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Massage Today
September, 2004, Vol. 04, Issue 09

Healing From the Core: A New Paradigm, Part I

By Dale G. Alexander, LMT, MA, PhD

Since ancient times, we have endeavored to describe the essential elements of how the body and psyche dance together in the healing process. Inherent in my life's purpose is the desire to contribute to this momentum and to ideas that illuminate the many dimensions of healing.

Sometimes ideas come together into simple, obvious paradigms that have not been clearly defined. In this spirit, I invite you to consider a new paradigm that reflects my learning over the past 23 years.

Conceive of working with the body from the "inside-out." Imagine a quality of touch that accesses the body's core and assists the discharge of its tensions more effectively. Consider an approach that helps to unravel the body's sophisticated capacity for distributing strain, thus bringing to the surface physiological problems that have been degrading your clients' quality of life for years. Appreciate your sense of satisfaction when clients, whom you have sensed needed additional medical intervention, actually receive this care. Feel confidence in your competence when clients make steady progress in healing from chronic problems. This article serves as an introduction to this "inside-out" paradigm. The short form has four basic tenets:

  1. In response to stress, tensions affect the visceral organs first, gathering momentum and intensity to a point where these tensions overflow into the body's intrinsic musculature.
  2. Once these tissues have exhausted their capacity to distribute the strain, the normal motions of the axial and appendicular joints become affected.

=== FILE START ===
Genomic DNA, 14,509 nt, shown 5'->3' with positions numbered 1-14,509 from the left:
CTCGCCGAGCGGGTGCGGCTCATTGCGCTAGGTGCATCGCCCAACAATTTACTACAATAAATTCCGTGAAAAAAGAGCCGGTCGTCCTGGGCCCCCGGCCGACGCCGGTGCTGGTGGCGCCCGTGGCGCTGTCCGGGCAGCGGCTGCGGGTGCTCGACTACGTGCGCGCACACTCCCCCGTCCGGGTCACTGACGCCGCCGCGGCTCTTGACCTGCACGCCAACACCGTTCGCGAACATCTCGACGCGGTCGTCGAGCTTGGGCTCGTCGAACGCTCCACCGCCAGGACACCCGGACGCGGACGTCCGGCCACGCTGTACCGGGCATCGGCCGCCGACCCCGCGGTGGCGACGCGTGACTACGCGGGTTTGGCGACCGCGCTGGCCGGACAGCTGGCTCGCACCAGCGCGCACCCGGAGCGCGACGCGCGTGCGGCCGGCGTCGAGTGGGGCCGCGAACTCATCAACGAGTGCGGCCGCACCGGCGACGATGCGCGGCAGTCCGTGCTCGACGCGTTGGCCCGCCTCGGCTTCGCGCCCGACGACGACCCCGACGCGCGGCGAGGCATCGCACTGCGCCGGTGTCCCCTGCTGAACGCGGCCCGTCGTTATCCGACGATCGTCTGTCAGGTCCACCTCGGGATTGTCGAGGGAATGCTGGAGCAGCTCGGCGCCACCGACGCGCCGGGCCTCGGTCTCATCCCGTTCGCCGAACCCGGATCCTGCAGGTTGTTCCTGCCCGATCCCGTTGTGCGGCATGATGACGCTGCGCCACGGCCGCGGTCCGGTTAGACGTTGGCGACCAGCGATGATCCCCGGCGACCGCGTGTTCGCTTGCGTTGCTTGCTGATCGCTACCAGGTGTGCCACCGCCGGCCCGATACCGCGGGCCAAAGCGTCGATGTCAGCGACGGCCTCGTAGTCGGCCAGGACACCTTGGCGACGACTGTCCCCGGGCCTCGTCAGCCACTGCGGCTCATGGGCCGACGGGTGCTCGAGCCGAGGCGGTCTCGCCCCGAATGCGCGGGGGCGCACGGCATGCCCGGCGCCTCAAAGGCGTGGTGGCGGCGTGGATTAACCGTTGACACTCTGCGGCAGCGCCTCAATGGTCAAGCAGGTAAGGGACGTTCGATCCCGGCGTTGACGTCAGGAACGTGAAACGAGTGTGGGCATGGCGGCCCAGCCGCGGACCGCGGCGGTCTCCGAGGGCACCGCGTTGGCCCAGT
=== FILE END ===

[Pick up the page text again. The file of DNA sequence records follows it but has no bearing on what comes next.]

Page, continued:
3. Any dysfunction of motion within any joint complex, triggers neurological reflex arcs requiring the extrinsic musculature to contract in order to protect the joint(s) from further displacement.
  4. This pattern of discharge sets the stage for physiological and biomechanical degradation, which follows a four-stage progression: adaptation, compensation/substitution, injury/illness, and degeneration/disease.

When a client comes to your office with an acute or chronic muscle spasm, or other problem without evidence of recent injury or illness, the sequence described above has predated its occurrence. Thus, when our attention is focused principally on the extrinsic musculature, we are only working with the tip of the iceberg.

All touch techniques assist the body to "feel" itself, enhancing the feedback loops, which stimulate the body's self-corrective capacities; however, I propose that the models that govern most technique applications are incomplete.

The premise of this new paradigm, which advocates working from the "inside-out" postulates that "healing from the core" involves enhancing the suspension and function of the visceral organs. Their improved efficiency represents the "tipping point" in building momentum toward healing. Without the appropriate absorption of nutrients, oxygen and the timely elimination of wastes, one cannot help but lose ground in the face of traumatic incidents, immunological challenges or the grinding effects of daily stress.

The visceral organs are central to our ability to survive as infants. They are composed of smooth muscle, the first kid on the neocortical block, since the job of a baby is to ingest, digest and excrete during the phenomenal growth of infancy. The functioning of visceral organs is key to an infant's capacity to thrive. Infants have no psychological sense of separation between self and other. They are physically dependent and vulnerable, yet they experience everything around them as an extension of themselves.

Consider how an infant reacts to family tension and conflict. It becomes upset, its body contracts and writhes, it cries and screams. What is happening to the visceral tissues? They are contracting -- it is the smooth muscles that initiate those movements. This does not suggest that the baby's extrinsic musculature has no tone or function; rather, the visceral smooth muscle is predominant.

In my opinion, this is what has been overlooked in our focus on the musculoskeletal system and on structural models that view the human body from the "outside-in," rather than developmentally from the "inside-out." Contracting visceral smooth muscle predisposes the eventual capacity for gross-motor movement.1 It is a simple idea with many implications related to human development.

Reference

  1. The Body's Map of Consciousness. Lansing Barrett Gresham and Julie J. Nichols, PhD, 202.

Click here for more information about Dale G. Alexander, LMT, MA, PhD.

 

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